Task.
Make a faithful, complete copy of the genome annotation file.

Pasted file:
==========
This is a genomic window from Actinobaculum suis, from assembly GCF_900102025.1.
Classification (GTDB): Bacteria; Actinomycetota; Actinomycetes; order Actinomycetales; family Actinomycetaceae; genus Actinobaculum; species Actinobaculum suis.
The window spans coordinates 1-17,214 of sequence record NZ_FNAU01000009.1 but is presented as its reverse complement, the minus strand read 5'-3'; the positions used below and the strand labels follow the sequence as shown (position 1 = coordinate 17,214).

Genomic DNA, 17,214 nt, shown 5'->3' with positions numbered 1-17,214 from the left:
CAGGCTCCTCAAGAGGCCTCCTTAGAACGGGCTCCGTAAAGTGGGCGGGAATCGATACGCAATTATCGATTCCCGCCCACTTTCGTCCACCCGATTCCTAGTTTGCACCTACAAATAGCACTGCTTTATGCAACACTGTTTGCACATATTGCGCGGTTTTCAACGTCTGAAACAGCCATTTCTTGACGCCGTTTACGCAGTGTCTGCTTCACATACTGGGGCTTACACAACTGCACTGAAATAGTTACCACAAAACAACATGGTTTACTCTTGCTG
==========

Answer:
This is a genomic window from Actinobaculum suis, from assembly GCF_900102025.1.
Classification (GTDB): Bacteria; Actinomycetota; Actinomycetes; order Actinomycetales; family Actinomycetaceae; genus Actinobaculum; species Actinobaculum suis.
The window spans coordinates 1-17,214 of sequence record NZ_FNAU01000009.1 but is presented as its reverse complement, the minus strand read 5'-3'; the positions used below and the strand labels follow the sequence as shown (position 1 = coordinate 17,214).

Genomic DNA, 17,214 nt, shown 5'->3' with positions numbered 1-17,214 from the left:
CAGGCTCCTCAAGAGGCCTCCTTAGAACGGGCTCCGTAAAGTGGGCGGGAATCGATACGCAATTATCGATTCCCGCCCACTTTCGTCCACCCGATTCCTAGTTTGCACCTACAAATAGCACTGCTTTATGCAACACTGTTTGCACATATTGCGCGGTTTTCAACGTCTGAAACAGCCATTTCTTGACGCCGTTTACGCAGTGTCTGCTTCACATACTGGGGCTTACACAACTGCACTGAAATAGTTACCACAAAACAACATGGTTTACTCTTGCTG